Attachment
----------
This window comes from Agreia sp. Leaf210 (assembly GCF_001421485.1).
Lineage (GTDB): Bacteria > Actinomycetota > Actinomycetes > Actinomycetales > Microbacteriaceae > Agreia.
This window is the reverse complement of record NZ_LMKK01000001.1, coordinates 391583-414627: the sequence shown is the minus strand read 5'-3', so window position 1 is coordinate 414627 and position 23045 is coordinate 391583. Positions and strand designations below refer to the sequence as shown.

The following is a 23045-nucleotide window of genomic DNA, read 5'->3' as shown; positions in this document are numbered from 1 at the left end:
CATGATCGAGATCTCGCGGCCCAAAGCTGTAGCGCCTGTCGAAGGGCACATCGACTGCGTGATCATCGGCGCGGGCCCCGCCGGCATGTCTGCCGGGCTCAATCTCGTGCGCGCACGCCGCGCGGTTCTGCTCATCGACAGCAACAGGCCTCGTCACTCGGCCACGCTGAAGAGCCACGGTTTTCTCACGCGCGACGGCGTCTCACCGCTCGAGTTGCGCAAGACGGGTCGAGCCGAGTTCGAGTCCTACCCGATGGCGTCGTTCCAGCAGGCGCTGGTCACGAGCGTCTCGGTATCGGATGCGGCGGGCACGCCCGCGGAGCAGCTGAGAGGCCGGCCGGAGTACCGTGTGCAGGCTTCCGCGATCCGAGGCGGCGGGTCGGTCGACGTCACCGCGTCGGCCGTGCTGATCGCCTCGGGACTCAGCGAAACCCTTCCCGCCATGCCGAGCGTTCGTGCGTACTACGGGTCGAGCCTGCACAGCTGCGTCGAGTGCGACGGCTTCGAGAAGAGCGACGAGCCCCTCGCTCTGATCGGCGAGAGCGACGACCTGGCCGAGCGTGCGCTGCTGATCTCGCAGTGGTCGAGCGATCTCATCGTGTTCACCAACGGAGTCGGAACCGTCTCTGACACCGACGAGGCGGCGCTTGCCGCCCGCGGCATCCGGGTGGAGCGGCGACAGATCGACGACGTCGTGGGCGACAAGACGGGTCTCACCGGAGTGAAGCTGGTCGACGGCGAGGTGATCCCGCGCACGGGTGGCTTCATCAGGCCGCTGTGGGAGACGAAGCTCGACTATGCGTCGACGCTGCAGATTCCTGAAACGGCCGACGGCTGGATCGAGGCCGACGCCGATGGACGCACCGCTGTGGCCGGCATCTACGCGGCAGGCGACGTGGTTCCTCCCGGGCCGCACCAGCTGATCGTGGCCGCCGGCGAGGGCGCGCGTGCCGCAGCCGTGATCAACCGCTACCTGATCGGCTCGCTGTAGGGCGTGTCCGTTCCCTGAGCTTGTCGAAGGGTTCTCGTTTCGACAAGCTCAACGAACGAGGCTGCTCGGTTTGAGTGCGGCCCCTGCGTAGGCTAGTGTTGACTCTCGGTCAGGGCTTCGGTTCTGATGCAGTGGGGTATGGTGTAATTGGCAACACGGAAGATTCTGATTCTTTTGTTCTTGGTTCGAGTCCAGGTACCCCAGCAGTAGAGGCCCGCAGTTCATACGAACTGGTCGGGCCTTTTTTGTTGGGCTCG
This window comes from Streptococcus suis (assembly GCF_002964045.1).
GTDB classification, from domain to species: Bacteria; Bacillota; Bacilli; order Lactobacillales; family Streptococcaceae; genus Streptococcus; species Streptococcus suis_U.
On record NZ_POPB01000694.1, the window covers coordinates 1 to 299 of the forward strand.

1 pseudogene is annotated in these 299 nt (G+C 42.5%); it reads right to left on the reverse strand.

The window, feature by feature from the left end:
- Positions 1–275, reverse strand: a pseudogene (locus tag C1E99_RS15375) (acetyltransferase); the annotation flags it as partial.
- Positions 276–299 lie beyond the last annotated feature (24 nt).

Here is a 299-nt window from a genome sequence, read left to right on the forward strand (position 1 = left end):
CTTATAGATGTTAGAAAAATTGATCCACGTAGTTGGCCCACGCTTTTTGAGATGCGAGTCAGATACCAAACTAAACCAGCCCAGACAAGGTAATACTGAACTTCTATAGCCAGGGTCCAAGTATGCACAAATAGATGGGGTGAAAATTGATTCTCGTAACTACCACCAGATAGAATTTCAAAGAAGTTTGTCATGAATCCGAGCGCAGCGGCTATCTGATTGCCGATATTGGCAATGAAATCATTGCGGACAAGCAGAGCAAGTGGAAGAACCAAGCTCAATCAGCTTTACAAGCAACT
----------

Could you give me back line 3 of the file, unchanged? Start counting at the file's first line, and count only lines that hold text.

This window is the reverse complement of record NZ_LMKK01000001.1, coordinates 391583-414627: the sequence shown is the minus strand read 5'-3', so window position 1 is coordinate 414627 and position 23045 is coordinate 391583. Positions and strand designations below refer to the sequence as shown.